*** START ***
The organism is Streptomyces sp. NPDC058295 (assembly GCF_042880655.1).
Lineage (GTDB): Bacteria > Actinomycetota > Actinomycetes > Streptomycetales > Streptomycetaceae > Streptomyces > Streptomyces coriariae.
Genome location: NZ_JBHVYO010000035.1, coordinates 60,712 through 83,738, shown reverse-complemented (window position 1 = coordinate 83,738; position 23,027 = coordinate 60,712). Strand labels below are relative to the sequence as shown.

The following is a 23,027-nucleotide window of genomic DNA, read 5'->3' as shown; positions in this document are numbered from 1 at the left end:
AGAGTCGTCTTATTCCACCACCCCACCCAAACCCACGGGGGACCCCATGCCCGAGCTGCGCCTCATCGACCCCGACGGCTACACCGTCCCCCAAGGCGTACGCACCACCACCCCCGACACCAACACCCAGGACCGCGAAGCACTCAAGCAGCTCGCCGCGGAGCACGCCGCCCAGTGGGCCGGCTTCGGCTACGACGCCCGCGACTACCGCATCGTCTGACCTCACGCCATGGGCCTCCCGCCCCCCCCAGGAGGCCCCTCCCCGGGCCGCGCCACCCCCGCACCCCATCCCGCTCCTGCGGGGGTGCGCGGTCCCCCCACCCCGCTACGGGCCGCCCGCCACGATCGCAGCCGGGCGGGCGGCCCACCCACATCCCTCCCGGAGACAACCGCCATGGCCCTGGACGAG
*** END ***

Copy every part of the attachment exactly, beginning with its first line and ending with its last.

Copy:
The organism is Streptomyces sp. NPDC058295 (assembly GCF_042880655.1).
Lineage (GTDB): Bacteria > Actinomycetota > Actinomycetes > Streptomycetales > Streptomycetaceae > Streptomyces > Streptomyces coriariae.
Genome location: NZ_JBHVYO010000035.1, coordinates 60,712 through 83,738, shown reverse-complemented (window position 1 = coordinate 83,738; position 23,027 = coordinate 60,712). Strand labels below are relative to the sequence as shown.

The following is a 23,027-nucleotide window of genomic DNA, read 5'->3' as shown; positions in this document are numbered from 1 at the left end:
AGAGTCGTCTTATTCCACCACCCCACCCAAACCCACGGGGGACCCCATGCCCGAGCTGCGCCTCATCGACCCCGACGGCTACACCGTCCCCCAAGGCGTACGCACCACCACCCCCGACACCAACACCCAGGACCGCGAAGCACTCAAGCAGCTCGCCGCGGAGCACGCCGCCCAGTGGGCCGGCTTCGGCTACGACGCCCGCGACTACCGCATCGTCTGACCTCACGCCATGGGCCTCCCGCCCCCCCCAGGAGGCCCCTCCCCGGGCCGCGCCACCCCCGCACCCCATCCCGCTCCTGCGGGGGTGCGCGGTCCCCCCACCCCGCTACGGGCCGCCCGCCACGATCGCAGCCGGGCGGGCGGCCCACCCACATCCCTCCCGGAGACAACCGCCATGGCCCTGGACGAG